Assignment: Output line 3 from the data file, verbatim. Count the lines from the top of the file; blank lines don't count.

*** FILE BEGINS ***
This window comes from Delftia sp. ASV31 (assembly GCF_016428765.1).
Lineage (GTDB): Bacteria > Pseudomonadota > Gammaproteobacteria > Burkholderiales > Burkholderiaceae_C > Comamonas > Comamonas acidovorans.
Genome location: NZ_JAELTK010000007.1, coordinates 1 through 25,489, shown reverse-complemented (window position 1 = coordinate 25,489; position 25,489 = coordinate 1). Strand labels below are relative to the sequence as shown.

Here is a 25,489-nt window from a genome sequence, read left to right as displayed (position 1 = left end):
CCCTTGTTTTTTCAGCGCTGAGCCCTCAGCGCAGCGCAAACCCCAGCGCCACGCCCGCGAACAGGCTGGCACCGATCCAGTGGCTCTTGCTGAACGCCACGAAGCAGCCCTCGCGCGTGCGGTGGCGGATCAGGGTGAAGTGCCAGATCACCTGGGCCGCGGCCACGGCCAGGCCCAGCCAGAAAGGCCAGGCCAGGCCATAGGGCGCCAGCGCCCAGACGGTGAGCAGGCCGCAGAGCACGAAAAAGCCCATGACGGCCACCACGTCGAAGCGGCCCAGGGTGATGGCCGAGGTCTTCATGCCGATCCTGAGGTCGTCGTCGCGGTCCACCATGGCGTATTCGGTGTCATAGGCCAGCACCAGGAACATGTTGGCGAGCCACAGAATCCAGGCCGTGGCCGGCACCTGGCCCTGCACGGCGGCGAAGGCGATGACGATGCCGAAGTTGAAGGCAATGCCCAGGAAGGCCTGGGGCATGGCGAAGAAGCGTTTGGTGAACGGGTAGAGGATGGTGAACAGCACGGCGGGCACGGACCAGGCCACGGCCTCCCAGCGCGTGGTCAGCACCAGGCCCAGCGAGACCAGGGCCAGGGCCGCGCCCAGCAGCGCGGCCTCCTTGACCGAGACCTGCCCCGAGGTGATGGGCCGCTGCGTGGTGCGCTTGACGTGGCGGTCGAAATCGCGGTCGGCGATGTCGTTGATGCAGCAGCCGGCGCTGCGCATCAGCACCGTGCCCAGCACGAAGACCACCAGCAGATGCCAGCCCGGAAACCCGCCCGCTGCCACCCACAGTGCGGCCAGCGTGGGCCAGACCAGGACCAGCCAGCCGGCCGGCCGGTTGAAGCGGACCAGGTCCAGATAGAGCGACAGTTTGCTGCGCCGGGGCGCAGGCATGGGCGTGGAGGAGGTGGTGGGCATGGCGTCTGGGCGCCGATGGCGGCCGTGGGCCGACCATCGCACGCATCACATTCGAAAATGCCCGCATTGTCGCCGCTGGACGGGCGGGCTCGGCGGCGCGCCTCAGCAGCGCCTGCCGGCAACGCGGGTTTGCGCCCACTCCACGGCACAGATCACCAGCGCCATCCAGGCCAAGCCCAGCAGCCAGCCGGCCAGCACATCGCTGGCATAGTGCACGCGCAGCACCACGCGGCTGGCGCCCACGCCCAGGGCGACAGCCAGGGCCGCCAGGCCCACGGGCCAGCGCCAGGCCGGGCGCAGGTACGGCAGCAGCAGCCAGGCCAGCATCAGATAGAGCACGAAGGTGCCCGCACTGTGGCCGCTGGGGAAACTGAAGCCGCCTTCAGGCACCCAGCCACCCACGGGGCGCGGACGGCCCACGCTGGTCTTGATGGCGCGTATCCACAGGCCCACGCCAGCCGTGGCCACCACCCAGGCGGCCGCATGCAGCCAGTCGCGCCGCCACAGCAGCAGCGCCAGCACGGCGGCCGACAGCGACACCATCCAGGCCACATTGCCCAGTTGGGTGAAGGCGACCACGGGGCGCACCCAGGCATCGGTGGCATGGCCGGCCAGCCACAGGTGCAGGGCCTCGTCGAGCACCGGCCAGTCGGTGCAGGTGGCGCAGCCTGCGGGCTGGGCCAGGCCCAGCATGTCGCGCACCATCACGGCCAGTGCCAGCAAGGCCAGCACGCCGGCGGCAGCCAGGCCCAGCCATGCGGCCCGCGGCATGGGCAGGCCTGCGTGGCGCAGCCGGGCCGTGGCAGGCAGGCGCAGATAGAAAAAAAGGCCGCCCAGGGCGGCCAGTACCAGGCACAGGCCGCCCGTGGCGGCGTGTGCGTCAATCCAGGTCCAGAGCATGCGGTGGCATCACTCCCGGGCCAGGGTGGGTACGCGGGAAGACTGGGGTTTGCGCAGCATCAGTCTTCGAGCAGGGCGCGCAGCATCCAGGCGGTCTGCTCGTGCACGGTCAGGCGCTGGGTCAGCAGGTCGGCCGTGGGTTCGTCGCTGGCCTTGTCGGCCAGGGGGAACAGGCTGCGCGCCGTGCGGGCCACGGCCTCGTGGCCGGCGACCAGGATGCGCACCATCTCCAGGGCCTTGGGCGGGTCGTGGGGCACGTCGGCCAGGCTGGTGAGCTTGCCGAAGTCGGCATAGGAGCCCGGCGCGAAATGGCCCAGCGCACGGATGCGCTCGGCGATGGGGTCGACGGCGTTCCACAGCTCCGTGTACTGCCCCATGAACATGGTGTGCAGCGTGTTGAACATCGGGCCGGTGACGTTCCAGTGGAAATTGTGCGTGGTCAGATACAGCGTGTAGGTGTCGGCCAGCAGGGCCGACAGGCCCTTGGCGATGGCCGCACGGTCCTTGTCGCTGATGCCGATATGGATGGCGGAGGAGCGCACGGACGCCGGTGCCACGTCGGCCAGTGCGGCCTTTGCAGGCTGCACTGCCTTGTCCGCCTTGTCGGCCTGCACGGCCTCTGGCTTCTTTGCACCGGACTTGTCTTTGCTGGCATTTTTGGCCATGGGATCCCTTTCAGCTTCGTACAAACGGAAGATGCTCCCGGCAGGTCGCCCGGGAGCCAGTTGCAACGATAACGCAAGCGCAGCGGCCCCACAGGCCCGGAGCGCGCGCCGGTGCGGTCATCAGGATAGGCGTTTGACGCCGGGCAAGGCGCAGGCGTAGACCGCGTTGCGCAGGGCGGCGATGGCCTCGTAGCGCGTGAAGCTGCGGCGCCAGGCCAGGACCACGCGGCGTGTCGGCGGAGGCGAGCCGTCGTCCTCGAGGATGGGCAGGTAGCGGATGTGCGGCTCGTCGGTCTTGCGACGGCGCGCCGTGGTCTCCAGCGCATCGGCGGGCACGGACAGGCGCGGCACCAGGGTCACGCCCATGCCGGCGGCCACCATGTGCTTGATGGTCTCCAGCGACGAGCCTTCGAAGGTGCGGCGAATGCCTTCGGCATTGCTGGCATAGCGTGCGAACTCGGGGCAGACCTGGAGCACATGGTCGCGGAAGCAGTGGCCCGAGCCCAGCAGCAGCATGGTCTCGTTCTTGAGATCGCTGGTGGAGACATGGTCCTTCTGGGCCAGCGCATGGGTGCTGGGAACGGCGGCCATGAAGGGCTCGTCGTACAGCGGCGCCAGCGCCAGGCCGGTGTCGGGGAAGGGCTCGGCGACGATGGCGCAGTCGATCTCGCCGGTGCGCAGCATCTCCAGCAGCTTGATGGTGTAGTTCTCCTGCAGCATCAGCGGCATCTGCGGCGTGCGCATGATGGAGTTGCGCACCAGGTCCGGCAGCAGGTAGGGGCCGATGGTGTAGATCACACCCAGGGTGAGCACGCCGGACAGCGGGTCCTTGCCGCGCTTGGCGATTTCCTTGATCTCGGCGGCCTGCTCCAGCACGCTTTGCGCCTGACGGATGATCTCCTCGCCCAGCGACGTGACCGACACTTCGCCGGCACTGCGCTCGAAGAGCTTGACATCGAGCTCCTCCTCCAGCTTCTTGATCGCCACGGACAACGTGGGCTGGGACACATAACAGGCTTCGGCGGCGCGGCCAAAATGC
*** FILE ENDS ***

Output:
Genome location: NZ_JAELTK010000007.1, coordinates 1 through 25,489, shown reverse-complemented (window position 1 = coordinate 25,489; position 25,489 = coordinate 1). Strand labels below are relative to the sequence as shown.